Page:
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Aerospace, Volume 6, Issue 9 (September 2019)

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Cover Story (view full-size image) Electromechanical actuators are progressively replacing older technologies in aircraft flight [...] Read more.
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Open AccessArticle
Dot Product Equality Constrained Attitude Determination from Two Vector Observations: Theory and Astronautical Applications
Aerospace 2019, 6(9), 102; https://doi.org/10.3390/aerospace6090102 - 12 Sep 2019
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Abstract
In this paper, the attitude determination problem from two vector observations is revisited, incorporating the redundant equality constraint obtained by the dot product of vector observations. Analytical solutions to this constrained attitude determination problem are derived. It is found out that the studied [...] Read more.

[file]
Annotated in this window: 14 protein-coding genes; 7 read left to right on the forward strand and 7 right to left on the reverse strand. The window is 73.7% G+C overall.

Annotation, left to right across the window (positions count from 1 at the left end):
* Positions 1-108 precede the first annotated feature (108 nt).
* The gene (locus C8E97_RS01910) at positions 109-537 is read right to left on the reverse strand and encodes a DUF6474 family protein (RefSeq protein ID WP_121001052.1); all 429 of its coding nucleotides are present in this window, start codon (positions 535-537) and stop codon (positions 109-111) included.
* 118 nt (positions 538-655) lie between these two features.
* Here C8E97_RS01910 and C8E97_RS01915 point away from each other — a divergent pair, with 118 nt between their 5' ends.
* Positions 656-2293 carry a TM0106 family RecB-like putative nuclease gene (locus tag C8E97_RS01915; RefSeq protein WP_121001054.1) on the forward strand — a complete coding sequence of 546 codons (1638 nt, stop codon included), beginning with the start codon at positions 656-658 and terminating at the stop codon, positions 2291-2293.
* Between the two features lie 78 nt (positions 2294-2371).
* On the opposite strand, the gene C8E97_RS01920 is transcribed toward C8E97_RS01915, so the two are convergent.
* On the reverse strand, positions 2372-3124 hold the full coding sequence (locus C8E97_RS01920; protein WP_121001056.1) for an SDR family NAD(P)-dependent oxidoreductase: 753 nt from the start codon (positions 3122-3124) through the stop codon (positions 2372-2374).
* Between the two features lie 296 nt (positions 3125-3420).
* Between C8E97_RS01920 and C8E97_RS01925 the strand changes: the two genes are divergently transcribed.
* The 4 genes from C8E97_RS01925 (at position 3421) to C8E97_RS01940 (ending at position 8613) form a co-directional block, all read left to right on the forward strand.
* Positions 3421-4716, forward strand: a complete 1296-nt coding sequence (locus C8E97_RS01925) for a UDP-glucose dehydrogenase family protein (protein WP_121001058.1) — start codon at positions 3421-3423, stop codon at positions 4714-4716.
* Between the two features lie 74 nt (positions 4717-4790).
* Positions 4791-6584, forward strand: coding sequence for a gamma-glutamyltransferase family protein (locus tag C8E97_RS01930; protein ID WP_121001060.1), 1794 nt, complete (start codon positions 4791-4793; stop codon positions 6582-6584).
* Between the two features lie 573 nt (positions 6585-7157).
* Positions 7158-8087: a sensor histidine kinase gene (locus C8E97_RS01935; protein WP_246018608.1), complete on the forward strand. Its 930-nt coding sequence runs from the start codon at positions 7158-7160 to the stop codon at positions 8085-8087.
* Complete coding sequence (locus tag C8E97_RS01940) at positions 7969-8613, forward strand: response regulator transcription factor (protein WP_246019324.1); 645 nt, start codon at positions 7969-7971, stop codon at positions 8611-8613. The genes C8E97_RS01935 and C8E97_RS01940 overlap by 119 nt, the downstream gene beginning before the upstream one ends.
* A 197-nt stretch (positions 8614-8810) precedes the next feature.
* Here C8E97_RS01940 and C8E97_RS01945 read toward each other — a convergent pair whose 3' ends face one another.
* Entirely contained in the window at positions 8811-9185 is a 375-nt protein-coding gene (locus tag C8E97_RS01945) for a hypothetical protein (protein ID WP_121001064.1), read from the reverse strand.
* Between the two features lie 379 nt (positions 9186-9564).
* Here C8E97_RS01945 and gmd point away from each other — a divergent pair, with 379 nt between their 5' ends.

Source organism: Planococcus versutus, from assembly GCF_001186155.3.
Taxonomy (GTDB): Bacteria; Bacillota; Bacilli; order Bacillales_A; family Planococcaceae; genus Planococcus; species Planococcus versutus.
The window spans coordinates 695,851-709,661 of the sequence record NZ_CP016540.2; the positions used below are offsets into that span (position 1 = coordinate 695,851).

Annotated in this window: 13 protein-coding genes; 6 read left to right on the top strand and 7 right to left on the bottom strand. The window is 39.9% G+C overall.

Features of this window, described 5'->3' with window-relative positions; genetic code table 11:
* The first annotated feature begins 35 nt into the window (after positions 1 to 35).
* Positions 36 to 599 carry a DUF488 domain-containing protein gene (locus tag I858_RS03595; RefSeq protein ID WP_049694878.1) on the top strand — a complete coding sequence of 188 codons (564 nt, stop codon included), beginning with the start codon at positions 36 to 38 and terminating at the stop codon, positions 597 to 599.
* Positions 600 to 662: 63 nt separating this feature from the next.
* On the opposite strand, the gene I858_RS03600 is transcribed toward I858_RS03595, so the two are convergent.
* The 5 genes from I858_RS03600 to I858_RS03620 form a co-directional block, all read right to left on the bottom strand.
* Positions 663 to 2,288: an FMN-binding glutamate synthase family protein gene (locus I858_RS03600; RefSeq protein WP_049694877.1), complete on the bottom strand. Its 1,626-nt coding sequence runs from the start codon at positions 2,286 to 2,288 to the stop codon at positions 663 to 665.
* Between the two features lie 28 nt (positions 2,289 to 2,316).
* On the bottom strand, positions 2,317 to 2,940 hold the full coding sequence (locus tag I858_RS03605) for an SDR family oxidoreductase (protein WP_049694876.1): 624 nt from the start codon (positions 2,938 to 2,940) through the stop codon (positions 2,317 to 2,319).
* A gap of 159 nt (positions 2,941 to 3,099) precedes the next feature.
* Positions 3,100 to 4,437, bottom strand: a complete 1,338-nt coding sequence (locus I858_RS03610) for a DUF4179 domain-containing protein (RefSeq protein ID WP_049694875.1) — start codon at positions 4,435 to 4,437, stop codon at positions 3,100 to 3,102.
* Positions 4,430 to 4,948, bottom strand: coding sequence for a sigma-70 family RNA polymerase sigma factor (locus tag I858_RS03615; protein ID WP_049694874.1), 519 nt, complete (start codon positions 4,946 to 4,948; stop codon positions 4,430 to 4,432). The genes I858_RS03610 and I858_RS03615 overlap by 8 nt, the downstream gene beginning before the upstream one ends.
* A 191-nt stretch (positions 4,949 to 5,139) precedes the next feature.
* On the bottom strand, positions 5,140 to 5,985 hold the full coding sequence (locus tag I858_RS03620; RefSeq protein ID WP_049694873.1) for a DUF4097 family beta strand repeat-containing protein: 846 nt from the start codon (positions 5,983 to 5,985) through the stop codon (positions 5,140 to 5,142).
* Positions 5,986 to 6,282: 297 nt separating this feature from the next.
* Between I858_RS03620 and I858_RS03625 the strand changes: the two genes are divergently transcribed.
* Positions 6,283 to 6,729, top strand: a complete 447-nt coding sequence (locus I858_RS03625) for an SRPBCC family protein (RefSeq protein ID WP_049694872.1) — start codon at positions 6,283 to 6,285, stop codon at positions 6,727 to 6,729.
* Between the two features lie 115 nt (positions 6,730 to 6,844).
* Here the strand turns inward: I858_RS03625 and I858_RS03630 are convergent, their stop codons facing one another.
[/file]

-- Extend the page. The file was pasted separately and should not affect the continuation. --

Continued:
In this paper, the attitude determination problem from two vector observations is revisited, incorporating the redundant equality constraint obtained by the dot product of vector observations. Analytical solutions to this constrained attitude determination problem are derived. It is found out that the studied two-vector attitude determination problem by Davenport q-method under the dot product constraint has deterministic maximum eigenvalue, which leads to its advantage in error/perturbation analysis and covariance determination. The proposed dot product constrained two-vector attitude solution is applied then to solve several engineering problems. Detailed simulations on spacecrafts attitude determination indicate the efficiency of the proposed theory. Full article
(This article belongs to the Special Issue Spacecraft Attitude Determination and Control)
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Open AccessArticle
Design of a Reduced SpaceFibre Interface: An Enabling Technology for Low-Cost Spacecraft High-Speed Data-Handling
Aerospace 2019, 6(9), 101; https://doi.org/10.3390/aerospace6090101 - 11 Sep 2019
Viewed by 338
Abstract
SpaceFibre is an upcoming on-board high-speed communication protocol for space applications. It has been developed in collaboration with the European Space Agency to answer the growing data-rate requirement of satellite payloads such as Synthetic Aperture Radars or hyper-spectral imagers. SpaceFibre offers a complete [...] Read more.